UPDATE: Both THR‘s James Hibberd and Nikki Finke are reporting that Fox has, in fact, renewed Dollhouse for a second season of 13 episodes. Since Nikki got the Chuck, Law and Order renewal news wrong 10 days ago, we’ll remind you that nothing’s official until Fox says so. But things, for once, look good for Dollhouse.
The LA Times points out that a Dollhouse renewal means Fox will have given second seasons to all of its new dramas: Fringe, Lie to Me and Dollhouse. A great track record. Also, EW‘s Michael Ausiello says Joss Whedon had to agree to a drastically reduced budget.
EARLIER: Ratings, schmatings! Fox is leaning toward bringing back the ratings-challenged Dollhouse next fall, sources tell The Hollywood Reporter‘s James Hibberd.
We won’t know Fox’s official fall schedule until Monday, but a Dollhouse renewal would be shocking given its dire ratings. It finished the season with only a million viewers in the coveted 18-49 year-old demographic, and its season average was only 1.5 million. We, and others including creator Joss Whedon, had presumed the show was dead.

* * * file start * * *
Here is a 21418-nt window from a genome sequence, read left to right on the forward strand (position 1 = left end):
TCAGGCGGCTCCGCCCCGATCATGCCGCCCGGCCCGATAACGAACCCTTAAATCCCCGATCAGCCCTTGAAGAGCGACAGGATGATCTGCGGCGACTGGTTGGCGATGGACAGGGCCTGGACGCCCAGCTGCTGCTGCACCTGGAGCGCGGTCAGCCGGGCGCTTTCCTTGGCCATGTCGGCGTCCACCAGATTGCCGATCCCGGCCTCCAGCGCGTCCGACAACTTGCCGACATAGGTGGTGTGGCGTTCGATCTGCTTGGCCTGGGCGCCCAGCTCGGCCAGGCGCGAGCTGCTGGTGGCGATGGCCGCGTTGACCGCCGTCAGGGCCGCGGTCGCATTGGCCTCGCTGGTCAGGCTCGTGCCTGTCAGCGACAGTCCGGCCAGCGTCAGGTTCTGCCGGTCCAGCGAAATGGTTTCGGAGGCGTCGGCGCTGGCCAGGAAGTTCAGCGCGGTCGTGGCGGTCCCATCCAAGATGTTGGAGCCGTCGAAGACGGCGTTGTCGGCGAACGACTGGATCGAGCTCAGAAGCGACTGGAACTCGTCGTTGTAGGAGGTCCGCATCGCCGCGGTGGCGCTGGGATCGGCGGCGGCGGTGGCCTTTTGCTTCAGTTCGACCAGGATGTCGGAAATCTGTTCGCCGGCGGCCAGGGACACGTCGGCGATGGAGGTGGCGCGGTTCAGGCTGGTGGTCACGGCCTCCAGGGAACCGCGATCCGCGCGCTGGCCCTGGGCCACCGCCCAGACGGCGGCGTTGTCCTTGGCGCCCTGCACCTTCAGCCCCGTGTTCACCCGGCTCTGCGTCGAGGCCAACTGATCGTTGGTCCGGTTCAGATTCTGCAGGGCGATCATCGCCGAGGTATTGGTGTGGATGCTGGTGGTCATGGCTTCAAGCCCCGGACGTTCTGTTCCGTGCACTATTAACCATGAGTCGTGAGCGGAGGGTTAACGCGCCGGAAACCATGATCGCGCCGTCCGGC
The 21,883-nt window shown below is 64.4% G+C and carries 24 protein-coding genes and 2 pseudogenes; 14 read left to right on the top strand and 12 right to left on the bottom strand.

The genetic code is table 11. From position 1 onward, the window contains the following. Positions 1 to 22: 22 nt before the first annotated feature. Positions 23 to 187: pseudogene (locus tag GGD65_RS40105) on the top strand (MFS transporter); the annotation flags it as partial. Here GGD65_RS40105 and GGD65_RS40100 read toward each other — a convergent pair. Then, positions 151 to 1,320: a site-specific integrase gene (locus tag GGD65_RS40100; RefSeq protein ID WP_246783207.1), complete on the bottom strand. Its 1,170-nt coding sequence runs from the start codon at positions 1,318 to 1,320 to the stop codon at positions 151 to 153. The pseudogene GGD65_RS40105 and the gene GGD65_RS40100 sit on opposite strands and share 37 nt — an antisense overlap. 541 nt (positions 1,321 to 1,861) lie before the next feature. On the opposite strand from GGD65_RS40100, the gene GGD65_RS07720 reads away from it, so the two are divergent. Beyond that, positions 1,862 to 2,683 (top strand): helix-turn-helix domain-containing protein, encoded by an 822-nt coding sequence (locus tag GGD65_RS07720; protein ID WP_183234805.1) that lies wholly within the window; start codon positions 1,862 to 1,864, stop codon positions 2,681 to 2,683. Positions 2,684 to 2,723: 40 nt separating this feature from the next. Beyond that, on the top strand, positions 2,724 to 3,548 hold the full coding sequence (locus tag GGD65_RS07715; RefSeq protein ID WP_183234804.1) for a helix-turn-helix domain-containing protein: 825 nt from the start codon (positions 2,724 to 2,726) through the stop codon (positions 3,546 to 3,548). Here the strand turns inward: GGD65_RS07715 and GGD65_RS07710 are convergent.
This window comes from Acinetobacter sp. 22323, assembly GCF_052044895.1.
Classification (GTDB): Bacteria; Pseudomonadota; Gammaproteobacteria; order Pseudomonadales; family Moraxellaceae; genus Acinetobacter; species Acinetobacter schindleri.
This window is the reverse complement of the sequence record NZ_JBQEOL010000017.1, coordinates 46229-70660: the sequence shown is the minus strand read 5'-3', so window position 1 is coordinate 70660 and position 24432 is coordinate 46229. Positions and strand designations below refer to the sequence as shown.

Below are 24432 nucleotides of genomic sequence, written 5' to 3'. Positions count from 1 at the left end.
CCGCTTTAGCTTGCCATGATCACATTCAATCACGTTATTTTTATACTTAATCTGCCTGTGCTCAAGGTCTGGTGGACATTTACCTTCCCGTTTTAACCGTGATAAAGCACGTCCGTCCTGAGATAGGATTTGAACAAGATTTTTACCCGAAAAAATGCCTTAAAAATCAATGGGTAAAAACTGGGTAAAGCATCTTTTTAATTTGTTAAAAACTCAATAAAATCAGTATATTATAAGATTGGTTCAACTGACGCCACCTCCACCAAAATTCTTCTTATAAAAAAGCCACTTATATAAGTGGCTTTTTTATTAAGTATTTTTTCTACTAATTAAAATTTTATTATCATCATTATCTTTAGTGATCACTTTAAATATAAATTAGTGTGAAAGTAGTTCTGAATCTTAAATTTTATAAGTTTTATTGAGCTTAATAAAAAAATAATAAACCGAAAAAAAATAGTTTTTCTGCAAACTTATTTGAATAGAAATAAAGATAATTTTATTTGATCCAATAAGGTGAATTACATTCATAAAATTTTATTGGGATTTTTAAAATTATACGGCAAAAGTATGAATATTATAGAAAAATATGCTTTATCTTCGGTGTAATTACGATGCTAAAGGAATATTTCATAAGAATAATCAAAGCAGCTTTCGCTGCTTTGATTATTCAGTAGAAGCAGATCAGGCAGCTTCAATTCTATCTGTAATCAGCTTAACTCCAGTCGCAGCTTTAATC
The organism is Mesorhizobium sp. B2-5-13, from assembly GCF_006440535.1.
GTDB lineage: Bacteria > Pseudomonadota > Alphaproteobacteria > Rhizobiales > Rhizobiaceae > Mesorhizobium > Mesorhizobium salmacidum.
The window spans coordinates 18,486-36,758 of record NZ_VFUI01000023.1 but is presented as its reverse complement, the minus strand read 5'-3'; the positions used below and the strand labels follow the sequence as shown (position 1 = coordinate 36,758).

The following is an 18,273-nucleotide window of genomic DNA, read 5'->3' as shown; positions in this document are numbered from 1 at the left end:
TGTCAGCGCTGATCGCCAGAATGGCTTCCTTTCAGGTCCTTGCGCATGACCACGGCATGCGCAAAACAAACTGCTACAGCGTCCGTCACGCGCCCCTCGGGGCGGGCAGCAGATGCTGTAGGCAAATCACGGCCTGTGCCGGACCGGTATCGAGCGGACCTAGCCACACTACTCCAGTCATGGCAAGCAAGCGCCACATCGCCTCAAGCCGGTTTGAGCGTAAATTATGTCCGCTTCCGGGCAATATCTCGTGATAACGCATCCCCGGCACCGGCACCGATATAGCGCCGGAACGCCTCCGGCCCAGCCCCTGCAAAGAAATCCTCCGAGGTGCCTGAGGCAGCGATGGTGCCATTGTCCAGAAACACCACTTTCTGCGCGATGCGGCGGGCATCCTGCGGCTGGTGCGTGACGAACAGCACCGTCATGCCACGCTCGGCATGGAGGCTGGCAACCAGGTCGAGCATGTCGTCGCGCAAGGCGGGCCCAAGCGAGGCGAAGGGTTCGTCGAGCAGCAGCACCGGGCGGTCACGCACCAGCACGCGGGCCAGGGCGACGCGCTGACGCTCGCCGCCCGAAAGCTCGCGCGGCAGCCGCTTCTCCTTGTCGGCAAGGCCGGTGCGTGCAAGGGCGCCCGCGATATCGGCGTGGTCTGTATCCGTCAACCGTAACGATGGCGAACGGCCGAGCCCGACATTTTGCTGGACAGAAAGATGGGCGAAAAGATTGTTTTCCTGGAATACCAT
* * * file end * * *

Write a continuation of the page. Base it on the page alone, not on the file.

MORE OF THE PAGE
It has fairly good DVR numbers, and it’s widely streamed online, but the ratings experts at TV by the Numbers have explained that those factors weren’t enough to save it. (TVbtN hasn’t yet weighed in, but we’re curious to read what they think about this.) But Hibberd offers several other reasons why Dollhouse might not be foreclosed:
It’s a sci-fi show, which tend to bring in nice ancillary revenue such as DVD sales for sister-company studio 20th TV. And it’s said that Fox execs rather like the series, especially the latter half of the season. Besides, a show airing in the fall on Fox is a bit like running in midseason on most networks — it’s not their strongest part of the year…Maybe Fox executives are just sick of being vilified on Whedonesque.com. Maybe Fox entertainment president Kevin Reilly, who wisely renewed “The Office” at NBC after a disastrous first season, knows something we don’t.
Or maybe new Fox TV head, Peter Rice, who backed unconventional fare for years as the head of Fox Searchlight, is behind the decision.
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